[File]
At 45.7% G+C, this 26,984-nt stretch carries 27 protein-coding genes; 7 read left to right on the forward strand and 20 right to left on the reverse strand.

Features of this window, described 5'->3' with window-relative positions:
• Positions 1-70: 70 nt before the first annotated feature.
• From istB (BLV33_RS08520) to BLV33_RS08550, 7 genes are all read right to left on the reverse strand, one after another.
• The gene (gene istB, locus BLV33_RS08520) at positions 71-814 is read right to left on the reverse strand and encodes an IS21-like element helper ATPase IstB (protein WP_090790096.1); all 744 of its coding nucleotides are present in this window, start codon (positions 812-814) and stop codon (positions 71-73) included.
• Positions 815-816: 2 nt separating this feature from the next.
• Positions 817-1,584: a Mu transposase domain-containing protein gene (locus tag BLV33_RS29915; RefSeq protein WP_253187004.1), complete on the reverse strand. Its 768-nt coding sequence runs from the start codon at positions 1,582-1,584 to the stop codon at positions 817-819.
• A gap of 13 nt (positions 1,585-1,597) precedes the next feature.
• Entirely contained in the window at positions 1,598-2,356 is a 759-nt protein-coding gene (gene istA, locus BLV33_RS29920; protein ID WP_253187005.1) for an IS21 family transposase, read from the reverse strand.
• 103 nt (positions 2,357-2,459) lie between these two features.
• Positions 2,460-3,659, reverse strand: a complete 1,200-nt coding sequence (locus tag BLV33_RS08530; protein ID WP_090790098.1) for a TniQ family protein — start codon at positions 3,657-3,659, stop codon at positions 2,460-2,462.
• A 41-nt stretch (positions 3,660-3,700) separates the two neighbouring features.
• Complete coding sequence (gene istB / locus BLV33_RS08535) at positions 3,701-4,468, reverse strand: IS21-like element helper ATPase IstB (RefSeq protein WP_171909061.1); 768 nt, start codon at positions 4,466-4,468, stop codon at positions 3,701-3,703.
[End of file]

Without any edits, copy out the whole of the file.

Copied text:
At 45.7% G+C, this 26,984-nt stretch carries 27 protein-coding genes; 7 read left to right on the forward strand and 20 right to left on the reverse strand.

Features of this window, described 5'->3' with window-relative positions:
• Positions 1-70: 70 nt before the first annotated feature.
• From istB (BLV33_RS08520) to BLV33_RS08550, 7 genes are all read right to left on the reverse strand, one after another.
• The gene (gene istB, locus BLV33_RS08520) at positions 71-814 is read right to left on the reverse strand and encodes an IS21-like element helper ATPase IstB (protein WP_090790096.1); all 744 of its coding nucleotides are present in this window, start codon (positions 812-814) and stop codon (positions 71-73) included.
• Positions 815-816: 2 nt separating this feature from the next.
• Positions 817-1,584: a Mu transposase domain-containing protein gene (locus tag BLV33_RS29915; RefSeq protein WP_253187004.1), complete on the reverse strand. Its 768-nt coding sequence runs from the start codon at positions 1,582-1,584 to the stop codon at positions 817-819.
• A gap of 13 nt (positions 1,585-1,597) precedes the next feature.
• Entirely contained in the window at positions 1,598-2,356 is a 759-nt protein-coding gene (gene istA, locus BLV33_RS29920; protein ID WP_253187005.1) for an IS21 family transposase, read from the reverse strand.
• 103 nt (positions 2,357-2,459) lie between these two features.
• Positions 2,460-3,659, reverse strand: a complete 1,200-nt coding sequence (locus tag BLV33_RS08530; protein ID WP_090790098.1) for a TniQ family protein — start codon at positions 3,657-3,659, stop codon at positions 2,460-2,462.
• A 41-nt stretch (positions 3,660-3,700) separates the two neighbouring features.
• Complete coding sequence (gene istB / locus BLV33_RS08535) at positions 3,701-4,468, reverse strand: IS21-like element helper ATPase IstB (RefSeq protein WP_171909061.1); 768 nt, start codon at positions 4,466-4,468, stop codon at positions 3,701-3,703.